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Facing It, Feeling It

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There it was. I had done the first three Steps with my sponsor and we both knew what was coming next. He knew it was going to be a big step in my recovery, but to me it looked more like a pending emotional breakdown. Turns out he was right.

I had built a pretty good system of denial and rationalization; I had tap danced around truly facing myself in any objective way. I was afraid I was going to have to drag out all the worst things in my life and lay them before the world.

My sponsor helped by sharing with me some of his own discoveries from his Fourth Step. I guess I am not the only one who has lied, stolen, cheated, and been self-centered. I felt such relief, just as I had felt relief at my first OA meeting when I discovered I was not the only one who obsessed about food and was addicted to it.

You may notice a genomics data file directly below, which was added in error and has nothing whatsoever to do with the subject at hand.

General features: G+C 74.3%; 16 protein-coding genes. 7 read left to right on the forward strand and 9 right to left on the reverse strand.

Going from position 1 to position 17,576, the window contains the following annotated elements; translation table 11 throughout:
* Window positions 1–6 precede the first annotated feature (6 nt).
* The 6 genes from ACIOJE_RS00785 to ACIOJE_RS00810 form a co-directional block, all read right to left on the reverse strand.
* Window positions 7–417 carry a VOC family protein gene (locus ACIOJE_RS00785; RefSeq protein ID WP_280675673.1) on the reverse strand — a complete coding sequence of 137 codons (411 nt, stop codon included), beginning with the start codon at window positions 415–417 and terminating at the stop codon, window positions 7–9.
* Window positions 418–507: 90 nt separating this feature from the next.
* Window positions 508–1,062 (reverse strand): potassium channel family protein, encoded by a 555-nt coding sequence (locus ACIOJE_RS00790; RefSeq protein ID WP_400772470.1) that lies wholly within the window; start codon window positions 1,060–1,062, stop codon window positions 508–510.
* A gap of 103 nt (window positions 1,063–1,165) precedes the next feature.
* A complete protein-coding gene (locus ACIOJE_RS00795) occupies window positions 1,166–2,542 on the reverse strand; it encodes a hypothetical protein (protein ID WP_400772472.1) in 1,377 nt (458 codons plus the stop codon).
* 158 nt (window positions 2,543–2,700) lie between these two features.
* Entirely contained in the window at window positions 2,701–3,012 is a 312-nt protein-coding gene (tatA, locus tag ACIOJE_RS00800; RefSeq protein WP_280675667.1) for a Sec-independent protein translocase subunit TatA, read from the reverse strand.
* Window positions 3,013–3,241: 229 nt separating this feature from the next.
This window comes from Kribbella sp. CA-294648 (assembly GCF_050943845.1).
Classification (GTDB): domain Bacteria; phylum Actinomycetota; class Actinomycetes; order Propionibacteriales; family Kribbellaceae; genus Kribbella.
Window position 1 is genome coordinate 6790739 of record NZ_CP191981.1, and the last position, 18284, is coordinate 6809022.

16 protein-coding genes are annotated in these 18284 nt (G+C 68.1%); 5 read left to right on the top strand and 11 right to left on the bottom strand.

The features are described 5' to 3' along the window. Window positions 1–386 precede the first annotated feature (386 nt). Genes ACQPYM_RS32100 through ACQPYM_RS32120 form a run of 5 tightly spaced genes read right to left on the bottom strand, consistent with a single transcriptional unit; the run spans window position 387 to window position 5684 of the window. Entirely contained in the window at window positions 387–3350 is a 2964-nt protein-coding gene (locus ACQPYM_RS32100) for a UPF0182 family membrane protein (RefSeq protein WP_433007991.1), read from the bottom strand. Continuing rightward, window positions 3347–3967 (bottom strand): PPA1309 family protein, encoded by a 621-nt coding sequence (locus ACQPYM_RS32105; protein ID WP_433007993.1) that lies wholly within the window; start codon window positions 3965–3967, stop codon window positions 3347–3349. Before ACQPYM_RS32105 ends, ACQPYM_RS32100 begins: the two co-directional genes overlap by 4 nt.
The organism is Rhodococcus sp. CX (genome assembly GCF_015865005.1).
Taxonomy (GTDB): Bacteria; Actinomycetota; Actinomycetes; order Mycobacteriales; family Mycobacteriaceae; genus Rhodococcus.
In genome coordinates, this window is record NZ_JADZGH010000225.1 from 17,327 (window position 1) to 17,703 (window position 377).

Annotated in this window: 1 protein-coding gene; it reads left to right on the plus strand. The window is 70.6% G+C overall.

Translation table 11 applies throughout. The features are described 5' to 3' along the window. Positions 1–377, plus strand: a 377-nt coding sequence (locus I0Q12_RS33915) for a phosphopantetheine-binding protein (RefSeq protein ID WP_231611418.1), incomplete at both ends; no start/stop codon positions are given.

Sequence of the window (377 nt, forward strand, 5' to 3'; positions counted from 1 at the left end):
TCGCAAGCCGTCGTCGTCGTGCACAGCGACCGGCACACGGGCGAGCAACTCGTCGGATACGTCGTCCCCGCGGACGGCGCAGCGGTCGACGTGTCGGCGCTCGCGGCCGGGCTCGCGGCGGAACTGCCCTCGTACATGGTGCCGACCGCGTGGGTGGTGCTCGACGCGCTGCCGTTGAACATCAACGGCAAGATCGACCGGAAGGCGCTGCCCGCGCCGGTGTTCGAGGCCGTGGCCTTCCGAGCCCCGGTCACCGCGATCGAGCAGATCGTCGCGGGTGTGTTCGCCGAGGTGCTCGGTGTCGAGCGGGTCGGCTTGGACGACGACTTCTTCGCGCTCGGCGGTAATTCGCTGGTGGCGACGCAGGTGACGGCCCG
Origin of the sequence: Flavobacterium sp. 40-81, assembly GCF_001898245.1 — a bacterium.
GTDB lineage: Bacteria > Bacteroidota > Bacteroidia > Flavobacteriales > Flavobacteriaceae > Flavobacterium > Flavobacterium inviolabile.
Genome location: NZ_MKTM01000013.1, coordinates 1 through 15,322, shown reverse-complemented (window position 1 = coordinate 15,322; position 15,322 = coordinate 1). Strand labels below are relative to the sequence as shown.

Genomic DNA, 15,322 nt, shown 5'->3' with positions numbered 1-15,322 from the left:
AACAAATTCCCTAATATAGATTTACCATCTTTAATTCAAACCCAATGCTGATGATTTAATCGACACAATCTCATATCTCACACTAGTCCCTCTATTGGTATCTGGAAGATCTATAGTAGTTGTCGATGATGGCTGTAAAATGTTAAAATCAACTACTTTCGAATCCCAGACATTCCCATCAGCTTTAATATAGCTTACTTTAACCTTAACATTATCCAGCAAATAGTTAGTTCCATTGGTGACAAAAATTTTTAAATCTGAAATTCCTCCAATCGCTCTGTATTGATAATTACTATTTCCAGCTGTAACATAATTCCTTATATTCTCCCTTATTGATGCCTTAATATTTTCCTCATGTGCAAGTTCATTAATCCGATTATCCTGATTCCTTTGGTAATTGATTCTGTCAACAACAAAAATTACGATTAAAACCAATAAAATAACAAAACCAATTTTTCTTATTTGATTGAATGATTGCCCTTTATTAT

We started with the small stuff. As we discussed my writings, my sponsor to my amazement pointed out some of my assets as well as my shortcomings. As I built a deeper trust with my sponsor, I began to build courage to go deeper within myself and start to see both where I had caused myself or others harm and what I had done well. As we waded through my list of resentments, regrets, fears, obsessions, and more, I began to realize that many of my life problems had to do with ego, pride, and fear of not being worthy enough to deserve a good life. My self esteem had been so low that I’d felt the need to seem better than others just to accept myself as okay.

I finally got to the point of looking at myself objectively and began recognizing and turning over my shortcomings and growing and using my assets. My old version of FEAR had been Feel Everything and Run. Today, I prefer to see FEAR as Face Everything and Recover or Feel Emotions and Recover. Doing my Fourth Step made this transition possible.

— Anonymous

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